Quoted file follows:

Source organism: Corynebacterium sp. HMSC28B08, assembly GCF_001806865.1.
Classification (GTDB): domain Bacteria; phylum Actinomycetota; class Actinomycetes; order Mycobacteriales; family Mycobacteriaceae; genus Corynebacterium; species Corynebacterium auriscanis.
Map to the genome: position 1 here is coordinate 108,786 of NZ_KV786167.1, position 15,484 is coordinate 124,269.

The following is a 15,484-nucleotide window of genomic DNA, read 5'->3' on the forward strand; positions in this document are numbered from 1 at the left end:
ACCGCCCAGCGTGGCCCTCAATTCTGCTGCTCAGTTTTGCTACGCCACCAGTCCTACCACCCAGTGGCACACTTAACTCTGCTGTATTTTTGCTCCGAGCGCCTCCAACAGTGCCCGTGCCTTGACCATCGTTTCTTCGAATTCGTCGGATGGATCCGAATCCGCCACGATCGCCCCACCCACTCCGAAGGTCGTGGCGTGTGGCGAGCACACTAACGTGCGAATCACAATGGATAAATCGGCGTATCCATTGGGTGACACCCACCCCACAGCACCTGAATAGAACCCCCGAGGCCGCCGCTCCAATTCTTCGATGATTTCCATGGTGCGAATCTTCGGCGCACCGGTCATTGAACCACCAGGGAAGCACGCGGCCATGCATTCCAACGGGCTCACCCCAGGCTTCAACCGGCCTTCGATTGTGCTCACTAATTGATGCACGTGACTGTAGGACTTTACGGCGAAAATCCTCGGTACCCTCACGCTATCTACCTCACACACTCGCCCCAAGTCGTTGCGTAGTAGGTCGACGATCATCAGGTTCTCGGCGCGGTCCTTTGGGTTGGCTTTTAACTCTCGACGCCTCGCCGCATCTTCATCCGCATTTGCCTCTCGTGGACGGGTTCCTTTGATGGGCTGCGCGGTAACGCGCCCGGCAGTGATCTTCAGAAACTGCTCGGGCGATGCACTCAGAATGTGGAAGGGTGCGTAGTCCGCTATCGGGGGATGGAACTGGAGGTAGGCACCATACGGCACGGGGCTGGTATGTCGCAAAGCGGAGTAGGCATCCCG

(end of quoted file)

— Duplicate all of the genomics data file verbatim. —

Source organism: Corynebacterium sp. HMSC28B08, assembly GCF_001806865.1.
Classification (GTDB): domain Bacteria; phylum Actinomycetota; class Actinomycetes; order Mycobacteriales; family Mycobacteriaceae; genus Corynebacterium; species Corynebacterium auriscanis.
Map to the genome: position 1 here is coordinate 108,786 of NZ_KV786167.1, position 15,484 is coordinate 124,269.

The following is a 15,484-nucleotide window of genomic DNA, read 5'->3' on the forward strand; positions in this document are numbered from 1 at the left end:
ACCGCCCAGCGTGGCCCTCAATTCTGCTGCTCAGTTTTGCTACGCCACCAGTCCTACCACCCAGTGGCACACTTAACTCTGCTGTATTTTTGCTCCGAGCGCCTCCAACAGTGCCCGTGCCTTGACCATCGTTTCTTCGAATTCGTCGGATGGATCCGAATCCGCCACGATCGCCCCACCCACTCCGAAGGTCGTGGCGTGTGGCGAGCACACTAACGTGCGAATCACAATGGATAAATCGGCGTATCCATTGGGTGACACCCACCCCACAGCACCTGAATAGAACCCCCGAGGCCGCCGCTCCAATTCTTCGATGATTTCCATGGTGCGAATCTTCGGCGCACCGGTCATTGAACCACCAGGGAAGCACGCGGCCATGCATTCCAACGGGCTCACCCCAGGCTTCAACCGGCCTTCGATTGTGCTCACTAATTGATGCACGTGACTGTAGGACTTTACGGCGAAAATCCTCGGTACCCTCACGCTATCTACCTCACACACTCGCCCCAAGTCGTTGCGTAGTAGGTCGACGATCATCAGGTTCTCGGCGCGGTCCTTTGGGTTGGCTTTTAACTCTCGACGCCTCGCCGCATCTTCATCCGCATTTGCCTCTCGTGGACGGGTTCCTTTGATGGGCTGCGCGGTAACGCGCCCGGCAGTGATCTTCAGAAACTGCTCGGGCGATGCACTCAGAATGTGGAAGGGTGCGTAGTCCGCTATCGGGGGATGGAACTGGAGGTAGGCACCATACGGCACGGGGCTGGTATGTCGCAAAGCGGAGTAGGCATCCCG